Caroline, or Change is a memory play from Tony Kushner, originally planned as an opera, but morphed into a contemporary musical by composer Jeanine Tesori (Thoroughly Modern Millie). Kushner’s Angels in America set a standard for intelligence, thoughfulness and theatrical wizardry that colors expectations for a new work from him. Credit Caroline for both intelligence and thoughtfulness, gifts never to be undervalued in the more often than not vacuous offerings of the Broadway musical theater.
The setting is Lake Charles, the small town in western Lousiana where Kushner grew up, in 1963 when he was eight years old. In the play, the character is Noah Gellman (Benjamin Platt), an unhappy child whose mother has died and whose father (David Constable) remains withdrawn into mourning, even after having remarried a woman from New York, Rose (Veanne Cox), providing Noah with a stepmother. "She’s nice to me," he sings, "I hate her with all my heart."
So Noah’s most supportive relationship is with the family’s black maid, Caroline (Tonya Perkins), and Kushner makes Caroline the center of the story. The worldly, middle-class Jewish family culture contrasts with the poor southern black culture and both are set against the historical upheavals of the period. Kushner makes singing characters out of the washing machine, the dryer, and the radio in the laundry room of the Gellman home, a clever device to provide outside commentary within the confines of Caroline’s world. There’s even an anthropomorphized bus (Chuck Cooper) that sings a moving lament for John F. Kennedy after the assassination. (At one point Caroline’s eldest son is mentioned as being away in Viet Nam, though that isn’t developed at all and seems included only as further evocation of the period.)
Caroline’s somewhat conservative leanings are contrasted with the ambitions of her friend Dotty (Paula Newsome) who is going to night school to improve her position in the world and is caught up in the civil rights movement; Caroline is accused of being "Miss Piety and Rectitude." Other changes, big and small, are noted–the home with only a radio at a time when television was wending its way into every American household, the shift of language from "Negro" to "black."
Kushner carries the idea of change into a somewhat forced play on words, turning his plot on the pocket change that Noah leaves in his trousers. Frugal Rose tells Noah and Caroline that Caroline should keep the change Noah leaves in his pockets when she finds it in the laundry. Caroline objects, consciously out of her strong sense of honesty, but there’s also a sense of being demeaned by Rose’s patronizing, if well intentioned rule. Kushner has Noah accidentally leave a $20 bill, a Chanukah gift, in his pocket, and makes the resultant incident a critical turn for Caroline. It seems an especially thin straw to break this camel’s back.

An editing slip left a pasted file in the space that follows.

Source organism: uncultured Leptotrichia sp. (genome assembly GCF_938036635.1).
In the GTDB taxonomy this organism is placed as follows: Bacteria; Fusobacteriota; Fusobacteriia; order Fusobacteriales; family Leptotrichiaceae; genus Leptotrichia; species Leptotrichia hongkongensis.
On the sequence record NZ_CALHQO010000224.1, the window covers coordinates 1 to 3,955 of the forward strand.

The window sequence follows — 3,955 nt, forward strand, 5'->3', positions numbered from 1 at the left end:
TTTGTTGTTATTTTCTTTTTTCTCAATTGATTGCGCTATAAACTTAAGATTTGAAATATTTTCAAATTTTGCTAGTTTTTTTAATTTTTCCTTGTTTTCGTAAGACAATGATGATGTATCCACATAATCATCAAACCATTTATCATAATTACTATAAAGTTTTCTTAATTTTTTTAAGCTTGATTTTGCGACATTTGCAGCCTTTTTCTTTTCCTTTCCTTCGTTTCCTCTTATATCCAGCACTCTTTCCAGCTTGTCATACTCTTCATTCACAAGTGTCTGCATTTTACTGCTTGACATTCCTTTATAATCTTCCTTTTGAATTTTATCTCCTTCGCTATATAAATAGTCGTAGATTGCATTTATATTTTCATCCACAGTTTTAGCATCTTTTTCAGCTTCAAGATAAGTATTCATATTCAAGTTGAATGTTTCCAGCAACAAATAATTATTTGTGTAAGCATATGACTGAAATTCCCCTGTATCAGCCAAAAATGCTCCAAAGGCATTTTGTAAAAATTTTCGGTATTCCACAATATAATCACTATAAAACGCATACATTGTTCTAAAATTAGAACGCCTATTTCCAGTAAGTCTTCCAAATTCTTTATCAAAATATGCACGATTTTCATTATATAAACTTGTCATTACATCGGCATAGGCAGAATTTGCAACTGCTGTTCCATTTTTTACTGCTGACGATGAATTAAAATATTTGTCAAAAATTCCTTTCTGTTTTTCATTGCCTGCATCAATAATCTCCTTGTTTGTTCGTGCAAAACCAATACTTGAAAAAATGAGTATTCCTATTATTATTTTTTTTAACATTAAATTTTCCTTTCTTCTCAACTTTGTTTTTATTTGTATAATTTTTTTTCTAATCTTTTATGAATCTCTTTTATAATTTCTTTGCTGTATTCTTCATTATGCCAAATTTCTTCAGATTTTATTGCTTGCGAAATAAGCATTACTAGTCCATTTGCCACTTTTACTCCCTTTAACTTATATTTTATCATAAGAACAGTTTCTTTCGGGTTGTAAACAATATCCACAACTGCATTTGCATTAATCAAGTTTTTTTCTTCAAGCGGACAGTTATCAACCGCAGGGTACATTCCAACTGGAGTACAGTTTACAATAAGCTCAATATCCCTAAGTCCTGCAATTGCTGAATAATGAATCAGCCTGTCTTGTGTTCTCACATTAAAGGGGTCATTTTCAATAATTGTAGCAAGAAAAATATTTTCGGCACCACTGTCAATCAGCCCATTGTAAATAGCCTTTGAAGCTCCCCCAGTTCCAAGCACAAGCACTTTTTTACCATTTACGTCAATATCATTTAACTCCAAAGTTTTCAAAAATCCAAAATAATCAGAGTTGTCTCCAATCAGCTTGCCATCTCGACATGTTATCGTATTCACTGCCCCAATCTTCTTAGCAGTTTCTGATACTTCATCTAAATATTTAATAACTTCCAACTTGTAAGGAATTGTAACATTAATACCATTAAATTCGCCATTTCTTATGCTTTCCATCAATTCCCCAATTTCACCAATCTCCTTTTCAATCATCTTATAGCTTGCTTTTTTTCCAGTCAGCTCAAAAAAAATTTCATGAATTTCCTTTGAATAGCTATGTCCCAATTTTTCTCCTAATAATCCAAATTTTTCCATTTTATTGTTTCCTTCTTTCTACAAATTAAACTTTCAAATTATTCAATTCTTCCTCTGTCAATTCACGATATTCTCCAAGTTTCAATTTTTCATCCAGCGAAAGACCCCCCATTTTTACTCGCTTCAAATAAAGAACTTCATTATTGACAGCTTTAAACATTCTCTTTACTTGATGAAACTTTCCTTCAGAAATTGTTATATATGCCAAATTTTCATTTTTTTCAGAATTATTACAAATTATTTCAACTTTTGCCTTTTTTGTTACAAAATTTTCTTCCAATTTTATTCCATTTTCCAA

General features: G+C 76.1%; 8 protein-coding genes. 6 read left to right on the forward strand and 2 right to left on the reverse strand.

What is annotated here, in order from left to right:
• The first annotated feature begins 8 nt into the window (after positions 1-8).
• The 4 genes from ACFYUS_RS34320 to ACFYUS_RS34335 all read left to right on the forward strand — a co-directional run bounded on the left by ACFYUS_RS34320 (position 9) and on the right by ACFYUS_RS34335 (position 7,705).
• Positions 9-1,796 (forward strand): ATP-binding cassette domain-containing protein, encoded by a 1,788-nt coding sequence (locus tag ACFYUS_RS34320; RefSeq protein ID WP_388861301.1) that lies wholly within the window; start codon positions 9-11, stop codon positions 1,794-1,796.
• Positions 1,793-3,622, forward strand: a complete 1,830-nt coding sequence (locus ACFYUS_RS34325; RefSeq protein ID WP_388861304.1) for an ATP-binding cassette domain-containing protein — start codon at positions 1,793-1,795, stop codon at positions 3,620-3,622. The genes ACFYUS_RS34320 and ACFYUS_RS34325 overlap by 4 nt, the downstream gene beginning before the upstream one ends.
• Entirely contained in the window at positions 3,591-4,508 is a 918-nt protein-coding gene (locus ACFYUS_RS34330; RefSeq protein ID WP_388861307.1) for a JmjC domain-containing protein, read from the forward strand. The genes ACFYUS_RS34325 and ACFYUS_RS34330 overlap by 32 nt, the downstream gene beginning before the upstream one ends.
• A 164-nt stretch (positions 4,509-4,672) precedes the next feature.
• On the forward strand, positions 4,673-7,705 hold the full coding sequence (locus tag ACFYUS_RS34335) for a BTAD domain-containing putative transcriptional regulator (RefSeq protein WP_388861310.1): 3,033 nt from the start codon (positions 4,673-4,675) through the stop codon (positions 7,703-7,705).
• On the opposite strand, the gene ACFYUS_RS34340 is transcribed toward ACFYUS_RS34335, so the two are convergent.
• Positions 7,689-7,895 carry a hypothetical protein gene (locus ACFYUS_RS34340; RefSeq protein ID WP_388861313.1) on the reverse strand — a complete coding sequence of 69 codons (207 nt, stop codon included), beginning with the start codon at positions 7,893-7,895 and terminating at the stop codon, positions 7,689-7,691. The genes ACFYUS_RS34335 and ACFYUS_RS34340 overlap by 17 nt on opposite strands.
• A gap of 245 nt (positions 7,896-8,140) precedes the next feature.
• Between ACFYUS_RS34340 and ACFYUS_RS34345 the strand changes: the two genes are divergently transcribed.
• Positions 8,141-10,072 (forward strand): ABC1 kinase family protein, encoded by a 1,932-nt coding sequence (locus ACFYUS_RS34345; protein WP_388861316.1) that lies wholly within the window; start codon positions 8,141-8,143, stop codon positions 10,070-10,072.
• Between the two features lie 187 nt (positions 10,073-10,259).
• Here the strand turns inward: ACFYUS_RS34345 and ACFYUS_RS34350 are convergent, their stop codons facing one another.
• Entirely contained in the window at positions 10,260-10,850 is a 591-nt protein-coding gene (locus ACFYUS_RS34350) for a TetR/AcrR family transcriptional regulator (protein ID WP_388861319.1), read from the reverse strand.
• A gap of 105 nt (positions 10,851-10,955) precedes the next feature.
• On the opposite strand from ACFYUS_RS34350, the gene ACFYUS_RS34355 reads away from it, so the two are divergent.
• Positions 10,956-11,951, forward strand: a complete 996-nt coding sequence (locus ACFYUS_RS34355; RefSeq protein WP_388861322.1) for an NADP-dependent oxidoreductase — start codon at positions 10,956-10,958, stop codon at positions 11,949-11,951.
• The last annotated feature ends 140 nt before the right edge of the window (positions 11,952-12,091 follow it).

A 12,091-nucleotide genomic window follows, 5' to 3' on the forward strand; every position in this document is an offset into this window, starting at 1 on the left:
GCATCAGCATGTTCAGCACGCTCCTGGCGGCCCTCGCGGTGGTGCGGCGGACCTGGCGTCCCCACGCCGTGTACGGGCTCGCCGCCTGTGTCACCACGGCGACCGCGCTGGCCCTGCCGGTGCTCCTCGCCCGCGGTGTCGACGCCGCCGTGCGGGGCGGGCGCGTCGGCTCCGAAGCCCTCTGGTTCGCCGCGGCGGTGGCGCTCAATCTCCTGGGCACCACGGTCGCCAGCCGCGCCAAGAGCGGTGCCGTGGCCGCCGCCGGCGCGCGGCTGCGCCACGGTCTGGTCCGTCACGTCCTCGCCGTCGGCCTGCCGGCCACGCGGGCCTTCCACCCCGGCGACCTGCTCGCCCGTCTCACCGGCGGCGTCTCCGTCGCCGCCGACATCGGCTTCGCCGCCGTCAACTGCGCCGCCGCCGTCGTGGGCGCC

The weakness in the book is its lack of conflict–there’s no central protagonist/antagonist contention to provide needed energizing theatrical tension. What tension there is is within Caroline–22 years a domestic, deserted by an abusive husband, fighting to sustain her dignity, acutely aware she needs to hold her job in order to feed her three kids. The pocket change plot device is not strong enough and almost trivializes the depth of Caroline’s internal conflicts. The latter, however, are powerfully expressed in Perkins’ riveting performance of Caroline’s big soliloquy, her passionately expressed concern that a lifetime of crushed hopes will overcome her good judgement: "Don’t let my sorrow make evil of me!" But for all its emotion, not even this aria gets into the viewer’s gut; it feels strangely distant.
Tesori’s score is a pastiche that relies heavily on ‘sixties rhythm and blues styles for energy and encompasses direct quotes from Mozart, Christmas carols and tradtional Chanukah songs. There’s the wailing minor key clarinet sound of klezmer to cover the Jewish element. The score is skillfully wrought, artfully arranged, and performed as well as can be imagined, but it falls well short of memorable and you won’t likely walk out of the theater humming. The influence of Sondheim is palpable, but without his inventiveness. At some moments, the music evokes the style of Porgy and Bess, but it lacks Gershwin’s brilliant melodic gift.
George C. Wolfe’s staging is smoothly accomplished and serves the script well; he draws faultless performances from the talented cast. Riccardo Hern�ndez’ stage design is enhanced by the lighting of Jules Fisher and Peggy Eisenhauer. A flaw is the angle of the laundry room set. In a couple of numbers, audience on the right hand side of the theater cannot see the performers who are singing.